January 25 – January 31, 2021
Monday: Reverse Seared Sirloin with Savory Beans and Salad
Tuesday: Gumbo from the Cornerstone – Salad
Wednesday: Steak salad with arugula, parmesan and avocado
Thursday: Yucatan Chicken and Rice Soup
Friday: Norwegian Salmon
Saturday: Dinner with the Harts: Rigatoni with Pork Ragû, Salad, App of Fig and Brie on Crusty Bread, Dessert of Chocolate Rosemary Syrup Cake
Alas, “Thawing Out” refers not to the weather, but rather to our refrigerator which seems to collect a vast miscellany of things (chicken necks – half-empty bags of frozen corn and peas – gift-box steaks – nearly empty pints of ice cream – and solid blocks of protein which would require spectrographic analysis to identify). Thank heavens, we don’t have one of those enormous freezers into which villains on tv detective shows regularly deposit their victims.
All this is by way of explaining that we resolved, at the beginning of February (next year’s first resolution will be not to procrastinate on resolutions), to begin thawing out and cooking the accumulated mass – much of it frozen together – in our freezer. This way, we figured, we could save money, eventually clean the freezer and, in the meantime, pose all sorts of cooking challenges for ourselves.
Well, the challenges were there, and we’ve taken a small step, but, based on our current progress, if we put nothing else into the freezer, we should have it cleaned out by Spring of 2052.*
*By “we” here. I mean the Duffy Stewarts or, to be more precise, our children, who will clean it out, unless of course, along with our frozen food, that have inherited our retentive approach to the same. Beez and I will be calling our lawyers next week to insert a ‘frozen food’ codicil into our will. We’d hate to see those short ribs with what looks like hair growing from them, or those bags of freezer-burned shrimp go to waste.
But, at least the steaks that we found in the freezer won’t go to waste. Aside from the king’s ransom in frozen grey meat which had to be pitched, we had some lovely strip steaks and filets two weekends ago, and on the following Monday a top sirloin that was superb.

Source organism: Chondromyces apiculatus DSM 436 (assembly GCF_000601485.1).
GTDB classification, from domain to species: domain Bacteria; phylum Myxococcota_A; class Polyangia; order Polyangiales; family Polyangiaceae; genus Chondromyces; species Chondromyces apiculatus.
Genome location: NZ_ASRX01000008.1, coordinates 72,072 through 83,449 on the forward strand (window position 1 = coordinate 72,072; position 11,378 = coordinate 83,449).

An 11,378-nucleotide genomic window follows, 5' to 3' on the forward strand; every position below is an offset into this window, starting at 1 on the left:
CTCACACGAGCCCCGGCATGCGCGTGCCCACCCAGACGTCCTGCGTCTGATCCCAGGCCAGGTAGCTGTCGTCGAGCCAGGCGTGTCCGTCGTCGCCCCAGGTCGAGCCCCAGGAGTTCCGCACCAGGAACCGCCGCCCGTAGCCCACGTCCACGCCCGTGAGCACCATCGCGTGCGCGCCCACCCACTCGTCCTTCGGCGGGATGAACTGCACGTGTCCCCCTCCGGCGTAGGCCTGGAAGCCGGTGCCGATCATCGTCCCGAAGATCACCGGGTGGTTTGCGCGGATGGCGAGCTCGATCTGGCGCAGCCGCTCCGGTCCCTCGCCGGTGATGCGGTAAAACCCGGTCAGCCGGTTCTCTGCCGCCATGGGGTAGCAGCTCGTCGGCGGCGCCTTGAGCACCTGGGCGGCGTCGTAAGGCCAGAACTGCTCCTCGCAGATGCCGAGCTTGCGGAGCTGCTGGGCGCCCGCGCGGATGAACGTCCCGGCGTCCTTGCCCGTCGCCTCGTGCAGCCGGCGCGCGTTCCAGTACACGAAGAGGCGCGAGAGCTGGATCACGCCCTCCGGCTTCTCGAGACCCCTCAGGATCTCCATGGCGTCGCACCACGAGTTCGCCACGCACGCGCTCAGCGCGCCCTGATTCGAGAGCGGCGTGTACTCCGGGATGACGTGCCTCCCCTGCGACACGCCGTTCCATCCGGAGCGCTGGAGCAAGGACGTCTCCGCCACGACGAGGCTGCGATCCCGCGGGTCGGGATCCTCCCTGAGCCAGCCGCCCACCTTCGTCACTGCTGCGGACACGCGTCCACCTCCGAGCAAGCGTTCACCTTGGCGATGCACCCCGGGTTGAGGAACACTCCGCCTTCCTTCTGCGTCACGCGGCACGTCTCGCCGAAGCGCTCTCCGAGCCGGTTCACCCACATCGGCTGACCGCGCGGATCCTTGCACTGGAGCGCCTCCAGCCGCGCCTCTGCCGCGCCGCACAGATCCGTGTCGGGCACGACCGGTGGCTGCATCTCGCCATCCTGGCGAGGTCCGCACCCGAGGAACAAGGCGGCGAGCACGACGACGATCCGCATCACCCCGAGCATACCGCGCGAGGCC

We had forgotten how good top-sirloin, this now out-of-favor cut of meat, can be. And perhaps you have, too. So, go through your freezer, and if you find some top sirloin that hasn’t turned grey or green, use the recipe below to cook yourself a tasty dinner. But really, this way of cooking steak is so good, that you can use it on other cuts or even go out and buy a fresh top sirloin to enjoy.
Reverse Searing – the Easiest Way to Cook Great Steak
This way of cooking steak works superbly with any cut of quality steak – it’s virtue is that it allows you to bring the interior of the meat up to temperature before searing the outside, so that when you do sear, you will find perfectly-rare ruby or medium-rare rosy meat just beneath a juicy crust – heaven to us carnivores.
You can use this technique with any edible steak – strips, rib-eyes and filets will be great, but don’t overlook top sirloin. You don’t need a list of ingredients – we’re talking steak, salt, pepper, and vegetable oil (grapeseed or peanut are perfect, but plain ‘vegetable oil’ will work).
Get your steak out of the refrigerator, salt and pepper it aggressively on both sides and place it on a rack set inside a sheet pan. [Look, if you don’t have a rack, get one, it helps in cooking all sorts of things, in cooling pies and breads and even it resting toast while you make a BLT. You will notice that, if you put a piece of hot toast directly onto a plate it will moisten the plate and eventually get soggy.}
Let the steak sit while you preheat your oven to 200 F.
Meanwhile, place a cast-iron skillet or pan over high heat – you want it to get searingly hot (about 600 F), so it can sit there heating, while you put the steak in the oven and cook for about 30 minutes.
Take the steak from the oven and brush a light coat of oil onto both sides, then sear the steak for 1 to 1 ½ minutes for the top and bottom and another 30 seconds or so for the sides.* Rest the steak on the rack again for 5 minutes. Then slice and serve.
*Wear an apron or a t-shirt you don’t mind getting spattered. Oil in a very hot cast-iron pan is going to splatter, no matter what you do. Oh, and turn your fan on high and maybe open a window.
Note: You want the steak to be about 120 F when it comes out of the oven. If you have a probe thermometer, you can check this – but, unless your oven is off by a lot, it will probably be close to 120.
Obviously, if you’re dealing with steakhouse-thick steak, you’ll want to cook a bit longer in the oven and take a bit longer to sear, though not much. Filet mignon should be good with a light sear, but take a minute to sear all around the sides.
Your on your own for side dishes, though potatoes and a salad suggest themselves. Two Mondays ago we sautéed some onions, then added some drained cannellini beans, salt, oregano, pepper and cayenne, dressed some lettuce with lemon and oil and had a lovely dinner.